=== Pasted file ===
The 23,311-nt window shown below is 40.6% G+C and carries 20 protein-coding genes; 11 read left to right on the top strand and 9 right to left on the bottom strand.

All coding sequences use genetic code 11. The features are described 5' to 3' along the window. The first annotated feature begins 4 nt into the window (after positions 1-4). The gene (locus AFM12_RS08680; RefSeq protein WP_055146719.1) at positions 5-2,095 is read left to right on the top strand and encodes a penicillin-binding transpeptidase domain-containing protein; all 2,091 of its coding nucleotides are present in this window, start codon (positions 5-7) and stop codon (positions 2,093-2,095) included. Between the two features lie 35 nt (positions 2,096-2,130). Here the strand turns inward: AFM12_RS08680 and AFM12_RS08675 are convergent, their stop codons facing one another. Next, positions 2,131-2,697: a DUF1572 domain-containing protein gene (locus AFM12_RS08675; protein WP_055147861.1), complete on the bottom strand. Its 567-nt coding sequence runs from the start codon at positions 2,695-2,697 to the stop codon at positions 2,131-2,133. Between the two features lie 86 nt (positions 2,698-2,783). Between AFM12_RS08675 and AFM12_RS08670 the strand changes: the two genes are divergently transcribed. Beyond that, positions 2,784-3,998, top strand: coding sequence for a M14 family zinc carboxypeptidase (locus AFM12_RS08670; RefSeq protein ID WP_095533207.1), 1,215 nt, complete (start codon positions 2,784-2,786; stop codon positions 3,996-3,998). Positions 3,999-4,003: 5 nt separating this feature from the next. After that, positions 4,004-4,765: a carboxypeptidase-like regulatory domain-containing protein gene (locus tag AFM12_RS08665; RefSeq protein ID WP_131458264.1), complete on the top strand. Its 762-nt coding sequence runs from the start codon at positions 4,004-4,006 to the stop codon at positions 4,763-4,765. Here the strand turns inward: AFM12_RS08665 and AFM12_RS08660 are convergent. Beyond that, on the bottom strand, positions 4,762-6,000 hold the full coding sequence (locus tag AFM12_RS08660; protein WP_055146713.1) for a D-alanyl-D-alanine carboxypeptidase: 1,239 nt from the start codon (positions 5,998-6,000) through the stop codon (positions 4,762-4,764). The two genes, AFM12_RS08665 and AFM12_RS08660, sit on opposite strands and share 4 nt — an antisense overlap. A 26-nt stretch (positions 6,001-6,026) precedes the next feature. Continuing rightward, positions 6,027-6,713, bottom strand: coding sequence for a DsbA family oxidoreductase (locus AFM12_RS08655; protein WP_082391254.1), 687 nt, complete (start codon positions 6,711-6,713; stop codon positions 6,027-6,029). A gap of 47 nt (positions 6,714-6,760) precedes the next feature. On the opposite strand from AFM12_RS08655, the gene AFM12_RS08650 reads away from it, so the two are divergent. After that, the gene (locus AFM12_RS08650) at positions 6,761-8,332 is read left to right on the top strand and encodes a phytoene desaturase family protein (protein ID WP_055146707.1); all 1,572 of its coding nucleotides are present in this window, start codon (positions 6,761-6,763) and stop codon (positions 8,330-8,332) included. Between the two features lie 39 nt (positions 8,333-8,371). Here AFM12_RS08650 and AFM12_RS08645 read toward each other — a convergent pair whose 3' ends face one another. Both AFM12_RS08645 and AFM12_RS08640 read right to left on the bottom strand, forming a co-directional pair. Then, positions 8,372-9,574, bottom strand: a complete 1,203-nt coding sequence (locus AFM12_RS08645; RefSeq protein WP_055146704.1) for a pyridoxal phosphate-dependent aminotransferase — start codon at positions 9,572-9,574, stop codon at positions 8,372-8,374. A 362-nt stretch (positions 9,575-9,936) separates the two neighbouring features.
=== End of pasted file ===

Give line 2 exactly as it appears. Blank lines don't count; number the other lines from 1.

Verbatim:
All coding sequences use genetic code 11. The features are described 5' to 3' along the window. The first annotated feature begins 4 nt into the window (after positions 1-4). The gene (locus AFM12_RS08680; RefSeq protein WP_055146719.1) at positions 5-2,095 is read left to right on the top strand and encodes a penicillin-binding transpeptidase domain-containing protein; all 2,091 of its coding nucleotides are present in this window, start codon (positions 5-7) and stop codon (positions 2,093-2,095) included. Between the two features lie 35 nt (positions 2,096-2,130). Here the strand turns inward: AFM12_RS08680 and AFM12_RS08675 are convergent, their stop codons facing one another. Next, positions 2,131-2,697: a DUF1572 domain-containing protein gene (locus AFM12_RS08675; protein WP_055147861.1), complete on the bottom strand. Its 567-nt coding sequence runs from the start codon at positions 2,695-2,697 to the stop codon at positions 2,131-2,133. Between the two features lie 86 nt (positions 2,698-2,783). Between AFM12_RS08675 and AFM12_RS08670 the strand changes: the two genes are divergently transcribed. Beyond that, positions 2,784-3,998, top strand: coding sequence for a M14 family zinc carboxypeptidase (locus AFM12_RS08670; RefSeq protein ID WP_095533207.1), 1,215 nt, complete (start codon positions 2,784-2,786; stop codon positions 3,996-3,998). Positions 3,999-4,003: 5 nt separating this feature from the next. After that, positions 4,004-4,765: a carboxypeptidase-like regulatory domain-containing protein gene (locus tag AFM12_RS08665; RefSeq protein ID WP_131458264.1), complete on the top strand. Its 762-nt coding sequence runs from the start codon at positions 4,004-4,006 to the stop codon at positions 4,763-4,765. Here the strand turns inward: AFM12_RS08665 and AFM12_RS08660 are convergent. Beyond that, on the bottom strand, positions 4,762-6,000 hold the full coding sequence (locus tag AFM12_RS08660; protein WP_055146713.1) for a D-alanyl-D-alanine carboxypeptidase: 1,239 nt from the start codon (positions 5,998-6,000) through the stop codon (positions 4,762-4,764). The two genes, AFM12_RS08665 and AFM12_RS08660, sit on opposite strands and share 4 nt — an antisense overlap. A 26-nt stretch (positions 6,001-6,026) precedes the next feature. Continuing rightward, positions 6,027-6,713, bottom strand: coding sequence for a DsbA family oxidoreductase (locus AFM12_RS08655; protein WP_082391254.1), 687 nt, complete (start codon positions 6,711-6,713; stop codon positions 6,027-6,029). A gap of 47 nt (positions 6,714-6,760) precedes the next feature. On the opposite strand from AFM12_RS08655, the gene AFM12_RS08650 reads away from it, so the two are divergent. After that, the gene (locus AFM12_RS08650) at positions 6,761-8,332 is read left to right on the top strand and encodes a phytoene desaturase family protein (protein ID WP_055146707.1); all 1,572 of its coding nucleotides are present in this window, start codon (positions 6,761-6,763) and stop codon (positions 8,330-8,332) included. Between the two features lie 39 nt (positions 8,333-8,371). Here AFM12_RS08650 and AFM12_RS08645 read toward each other — a convergent pair whose 3' ends face one another. Both AFM12_RS08645 and AFM12_RS08640 read right to left on the bottom strand, forming a co-directional pair. Then, positions 8,372-9,574, bottom strand: a complete 1,203-nt coding sequence (locus AFM12_RS08645; RefSeq protein WP_055146704.1) for a pyridoxal phosphate-dependent aminotransferase — start codon at positions 9,572-9,574, stop codon at positions 8,372-8,374. A 362-nt stretch (positions 9,575-9,936) separates the two neighbouring features.